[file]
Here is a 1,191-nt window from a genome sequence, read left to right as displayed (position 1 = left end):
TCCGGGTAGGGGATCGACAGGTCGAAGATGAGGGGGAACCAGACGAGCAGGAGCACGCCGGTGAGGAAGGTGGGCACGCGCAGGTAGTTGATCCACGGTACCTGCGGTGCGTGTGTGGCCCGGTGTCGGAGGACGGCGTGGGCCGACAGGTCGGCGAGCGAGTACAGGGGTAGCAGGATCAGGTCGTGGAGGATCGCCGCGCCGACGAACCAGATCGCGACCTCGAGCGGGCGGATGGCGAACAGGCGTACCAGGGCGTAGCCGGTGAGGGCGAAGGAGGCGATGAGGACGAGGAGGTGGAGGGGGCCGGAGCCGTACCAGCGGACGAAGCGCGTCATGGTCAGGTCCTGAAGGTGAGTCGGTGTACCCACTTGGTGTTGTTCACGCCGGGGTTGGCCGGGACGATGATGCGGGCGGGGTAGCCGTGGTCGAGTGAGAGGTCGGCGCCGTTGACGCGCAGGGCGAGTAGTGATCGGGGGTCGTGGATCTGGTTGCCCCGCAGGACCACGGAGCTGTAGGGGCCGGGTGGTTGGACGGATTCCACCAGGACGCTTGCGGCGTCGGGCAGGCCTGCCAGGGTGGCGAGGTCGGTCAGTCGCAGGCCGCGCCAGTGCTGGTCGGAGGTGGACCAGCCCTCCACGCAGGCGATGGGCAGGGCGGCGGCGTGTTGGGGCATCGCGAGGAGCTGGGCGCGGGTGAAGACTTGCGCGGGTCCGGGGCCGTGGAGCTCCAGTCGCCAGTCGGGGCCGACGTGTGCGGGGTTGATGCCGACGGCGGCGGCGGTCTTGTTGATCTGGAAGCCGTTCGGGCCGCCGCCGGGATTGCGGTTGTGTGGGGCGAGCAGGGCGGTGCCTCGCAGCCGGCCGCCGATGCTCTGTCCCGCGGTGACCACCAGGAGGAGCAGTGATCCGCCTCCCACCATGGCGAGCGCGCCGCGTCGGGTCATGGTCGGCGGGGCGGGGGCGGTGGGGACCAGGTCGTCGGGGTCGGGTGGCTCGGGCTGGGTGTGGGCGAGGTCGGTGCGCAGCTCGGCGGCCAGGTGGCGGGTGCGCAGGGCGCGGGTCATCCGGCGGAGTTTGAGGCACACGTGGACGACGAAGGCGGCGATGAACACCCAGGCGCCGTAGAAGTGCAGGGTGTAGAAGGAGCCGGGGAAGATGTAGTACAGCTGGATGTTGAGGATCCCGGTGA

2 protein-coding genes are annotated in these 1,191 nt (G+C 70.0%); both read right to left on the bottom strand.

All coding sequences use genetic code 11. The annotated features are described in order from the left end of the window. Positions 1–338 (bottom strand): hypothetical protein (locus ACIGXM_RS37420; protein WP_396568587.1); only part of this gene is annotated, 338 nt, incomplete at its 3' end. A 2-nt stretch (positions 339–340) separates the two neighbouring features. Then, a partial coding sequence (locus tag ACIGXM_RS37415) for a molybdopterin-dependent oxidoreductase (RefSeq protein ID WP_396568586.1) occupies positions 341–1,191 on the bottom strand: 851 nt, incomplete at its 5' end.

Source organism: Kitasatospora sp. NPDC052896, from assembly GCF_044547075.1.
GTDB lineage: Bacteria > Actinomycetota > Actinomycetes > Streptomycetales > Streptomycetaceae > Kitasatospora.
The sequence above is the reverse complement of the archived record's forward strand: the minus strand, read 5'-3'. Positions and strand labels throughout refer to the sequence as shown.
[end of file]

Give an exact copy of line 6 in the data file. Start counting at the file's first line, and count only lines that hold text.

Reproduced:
GTDB lineage: Bacteria > Actinomycetota > Actinomycetes > Streptomycetales > Streptomycetaceae > Kitasatospora.